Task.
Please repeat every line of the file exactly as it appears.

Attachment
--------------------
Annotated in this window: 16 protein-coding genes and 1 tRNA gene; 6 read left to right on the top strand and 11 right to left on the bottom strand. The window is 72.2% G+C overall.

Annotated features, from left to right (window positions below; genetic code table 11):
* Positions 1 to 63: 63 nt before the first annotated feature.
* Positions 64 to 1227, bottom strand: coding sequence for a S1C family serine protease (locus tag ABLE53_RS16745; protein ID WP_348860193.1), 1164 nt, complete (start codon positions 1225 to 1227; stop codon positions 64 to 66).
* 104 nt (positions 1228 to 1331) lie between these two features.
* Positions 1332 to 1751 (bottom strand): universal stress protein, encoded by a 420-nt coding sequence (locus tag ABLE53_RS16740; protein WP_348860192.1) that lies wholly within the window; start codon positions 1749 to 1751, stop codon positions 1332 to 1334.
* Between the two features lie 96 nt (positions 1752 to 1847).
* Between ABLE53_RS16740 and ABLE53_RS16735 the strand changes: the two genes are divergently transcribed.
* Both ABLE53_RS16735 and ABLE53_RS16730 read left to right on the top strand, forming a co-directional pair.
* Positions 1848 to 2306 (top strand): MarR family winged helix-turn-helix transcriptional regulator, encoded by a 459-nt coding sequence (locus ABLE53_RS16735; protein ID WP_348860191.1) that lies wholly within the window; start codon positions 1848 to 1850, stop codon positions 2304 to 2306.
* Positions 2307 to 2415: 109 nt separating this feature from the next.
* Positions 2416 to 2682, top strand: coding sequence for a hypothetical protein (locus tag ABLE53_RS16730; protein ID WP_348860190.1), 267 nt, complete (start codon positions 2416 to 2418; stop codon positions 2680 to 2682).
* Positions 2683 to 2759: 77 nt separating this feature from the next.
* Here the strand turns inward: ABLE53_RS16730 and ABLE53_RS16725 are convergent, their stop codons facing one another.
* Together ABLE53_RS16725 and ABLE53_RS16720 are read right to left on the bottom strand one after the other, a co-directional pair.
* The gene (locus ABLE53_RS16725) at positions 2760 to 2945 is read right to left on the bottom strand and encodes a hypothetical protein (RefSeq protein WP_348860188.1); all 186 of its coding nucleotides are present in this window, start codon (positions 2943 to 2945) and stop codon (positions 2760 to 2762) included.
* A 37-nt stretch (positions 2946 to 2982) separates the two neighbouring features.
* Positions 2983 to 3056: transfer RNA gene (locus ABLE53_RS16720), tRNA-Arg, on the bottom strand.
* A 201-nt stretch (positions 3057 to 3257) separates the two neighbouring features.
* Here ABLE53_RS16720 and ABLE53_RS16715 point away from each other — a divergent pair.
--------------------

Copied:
Annotated in this window: 16 protein-coding genes and 1 tRNA gene; 6 read left to right on the top strand and 11 right to left on the bottom strand. The window is 72.2% G+C overall.

Annotated features, from left to right (window positions below; genetic code table 11):
* Positions 1 to 63: 63 nt before the first annotated feature.
* Positions 64 to 1227, bottom strand: coding sequence for a S1C family serine protease (locus tag ABLE53_RS16745; protein ID WP_348860193.1), 1164 nt, complete (start codon positions 1225 to 1227; stop codon positions 64 to 66).
* 104 nt (positions 1228 to 1331) lie between these two features.
* Positions 1332 to 1751 (bottom strand): universal stress protein, encoded by a 420-nt coding sequence (locus tag ABLE53_RS16740; protein WP_348860192.1) that lies wholly within the window; start codon positions 1749 to 1751, stop codon positions 1332 to 1334.
* Between the two features lie 96 nt (positions 1752 to 1847).
* Between ABLE53_RS16740 and ABLE53_RS16735 the strand changes: the two genes are divergently transcribed.
* Both ABLE53_RS16735 and ABLE53_RS16730 read left to right on the top strand, forming a co-directional pair.
* Positions 1848 to 2306 (top strand): MarR family winged helix-turn-helix transcriptional regulator, encoded by a 459-nt coding sequence (locus ABLE53_RS16735; protein ID WP_348860191.1) that lies wholly within the window; start codon positions 1848 to 1850, stop codon positions 2304 to 2306.
* Positions 2307 to 2415: 109 nt separating this feature from the next.
* Positions 2416 to 2682, top strand: coding sequence for a hypothetical protein (locus tag ABLE53_RS16730; protein ID WP_348860190.1), 267 nt, complete (start codon positions 2416 to 2418; stop codon positions 2680 to 2682).
* Positions 2683 to 2759: 77 nt separating this feature from the next.
* Here the strand turns inward: ABLE53_RS16730 and ABLE53_RS16725 are convergent, their stop codons facing one another.
* Together ABLE53_RS16725 and ABLE53_RS16720 are read right to left on the bottom strand one after the other, a co-directional pair.
* The gene (locus ABLE53_RS16725) at positions 2760 to 2945 is read right to left on the bottom strand and encodes a hypothetical protein (RefSeq protein WP_348860188.1); all 186 of its coding nucleotides are present in this window, start codon (positions 2943 to 2945) and stop codon (positions 2760 to 2762) included.
* A 37-nt stretch (positions 2946 to 2982) separates the two neighbouring features.
* Positions 2983 to 3056: transfer RNA gene (locus ABLE53_RS16720), tRNA-Arg, on the bottom strand.
* A 201-nt stretch (positions 3057 to 3257) separates the two neighbouring features.
* Here ABLE53_RS16720 and ABLE53_RS16715 point away from each other — a divergent pair.